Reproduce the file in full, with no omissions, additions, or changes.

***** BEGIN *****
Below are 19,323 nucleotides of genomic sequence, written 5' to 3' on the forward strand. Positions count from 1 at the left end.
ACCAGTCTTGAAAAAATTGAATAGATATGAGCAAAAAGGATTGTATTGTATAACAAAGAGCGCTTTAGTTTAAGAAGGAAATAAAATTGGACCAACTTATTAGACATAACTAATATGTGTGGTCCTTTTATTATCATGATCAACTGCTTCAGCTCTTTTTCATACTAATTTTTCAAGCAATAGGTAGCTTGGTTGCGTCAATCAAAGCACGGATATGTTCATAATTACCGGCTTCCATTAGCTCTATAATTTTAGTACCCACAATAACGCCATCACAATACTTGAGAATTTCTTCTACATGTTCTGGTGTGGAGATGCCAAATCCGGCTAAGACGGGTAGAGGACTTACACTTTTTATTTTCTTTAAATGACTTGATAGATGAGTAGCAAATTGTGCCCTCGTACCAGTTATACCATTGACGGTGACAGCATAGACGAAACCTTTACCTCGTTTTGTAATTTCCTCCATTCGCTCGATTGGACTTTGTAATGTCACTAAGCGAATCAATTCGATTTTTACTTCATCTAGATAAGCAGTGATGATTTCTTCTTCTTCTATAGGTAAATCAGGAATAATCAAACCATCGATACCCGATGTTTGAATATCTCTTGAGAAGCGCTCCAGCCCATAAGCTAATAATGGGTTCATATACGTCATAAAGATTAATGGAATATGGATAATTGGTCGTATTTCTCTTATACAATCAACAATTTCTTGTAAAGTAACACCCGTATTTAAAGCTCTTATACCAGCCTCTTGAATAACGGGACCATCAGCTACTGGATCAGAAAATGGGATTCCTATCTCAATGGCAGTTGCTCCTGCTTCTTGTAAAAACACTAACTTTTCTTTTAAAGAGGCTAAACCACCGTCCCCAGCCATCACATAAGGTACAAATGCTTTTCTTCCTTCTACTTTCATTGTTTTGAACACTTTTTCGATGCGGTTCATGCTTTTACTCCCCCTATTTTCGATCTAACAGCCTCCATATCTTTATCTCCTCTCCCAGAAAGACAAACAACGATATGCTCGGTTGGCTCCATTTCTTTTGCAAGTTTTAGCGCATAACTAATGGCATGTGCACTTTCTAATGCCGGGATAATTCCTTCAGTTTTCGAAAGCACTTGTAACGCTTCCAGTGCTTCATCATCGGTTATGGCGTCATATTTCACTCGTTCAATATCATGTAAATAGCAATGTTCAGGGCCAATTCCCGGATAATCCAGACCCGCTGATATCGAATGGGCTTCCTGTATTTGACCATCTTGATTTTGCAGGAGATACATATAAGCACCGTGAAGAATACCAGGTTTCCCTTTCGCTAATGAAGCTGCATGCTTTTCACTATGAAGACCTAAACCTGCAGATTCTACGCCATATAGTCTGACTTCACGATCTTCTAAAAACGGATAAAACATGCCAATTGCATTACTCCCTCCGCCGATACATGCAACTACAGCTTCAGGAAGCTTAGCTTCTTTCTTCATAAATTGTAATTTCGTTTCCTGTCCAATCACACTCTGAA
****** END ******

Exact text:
Below are 19,323 nucleotides of genomic sequence, written 5' to 3' on the forward strand. Positions count from 1 at the left end.
ACCAGTCTTGAAAAAATTGAATAGATATGAGCAAAAAGGATTGTATTGTATAACAAAGAGCGCTTTAGTTTAAGAAGGAAATAAAATTGGACCAACTTATTAGACATAACTAATATGTGTGGTCCTTTTATTATCATGATCAACTGCTTCAGCTCTTTTTCATACTAATTTTTCAAGCAATAGGTAGCTTGGTTGCGTCAATCAAAGCACGGATATGTTCATAATTACCGGCTTCCATTAGCTCTATAATTTTAGTACCCACAATAACGCCATCACAATACTTGAGAATTTCTTCTACATGTTCTGGTGTGGAGATGCCAAATCCGGCTAAGACGGGTAGAGGACTTACACTTTTTATTTTCTTTAAATGACTTGATAGATGAGTAGCAAATTGTGCCCTCGTACCAGTTATACCATTGACGGTGACAGCATAGACGAAACCTTTACCTCGTTTTGTAATTTCCTCCATTCGCTCGATTGGACTTTGTAATGTCACTAAGCGAATCAATTCGATTTTTACTTCATCTAGATAAGCAGTGATGATTTCTTCTTCTTCTATAGGTAAATCAGGAATAATCAAACCATCGATACCCGATGTTTGAATATCTCTTGAGAAGCGCTCCAGCCCATAAGCTAATAATGGGTTCATATACGTCATAAAGATTAATGGAATATGGATAATTGGTCGTATTTCTCTTATACAATCAACAATTTCTTGTAAAGTAACACCCGTATTTAAAGCTCTTATACCAGCCTCTTGAATAACGGGACCATCAGCTACTGGATCAGAAAATGGGATTCCTATCTCAATGGCAGTTGCTCCTGCTTCTTGTAAAAACACTAACTTTTCTTTTAAAGAGGCTAAACCACCGTCCCCAGCCATCACATAAGGTACAAATGCTTTTCTTCCTTCTACTTTCATTGTTTTGAACACTTTTTCGATGCGGTTCATGCTTTTACTCCCCCTATTTTCGATCTAACAGCCTCCATATCTTTATCTCCTCTCCCAGAAAGACAAACAACGATATGCTCGGTTGGCTCCATTTCTTTTGCAAGTTTTAGCGCATAACTAATGGCATGTGCACTTTCTAATGCCGGGATAATTCCTTCAGTTTTCGAAAGCACTTGTAACGCTTCCAGTGCTTCATCATCGGTTATGGCGTCATATTTCACTCGTTCAATATCATGTAAATAGCAATGTTCAGGGCCAATTCCCGGATAATCCAGACCCGCTGATATCGAATGGGCTTCCTGTATTTGACCATCTTGATTTTGCAGGAGATACATATAAGCACCGTGAAGAATACCAGGTTTCCCTTTCGCTAATGAAGCTGCATGCTTTTCACTATGAAGACCTAAACCTGCAGATTCTACGCCATATAGTCTGACTTCACGATCTTCTAAAAACGGATAAAACATGCCAATTGCATTACTCCCTCCGCCGATACATGCAACTACAGCTTCAGGAAGCTTAGCTTCTTTCTTCATAAATTGTAATTTCGTTTCCTGTCCAATCACACTCTGAA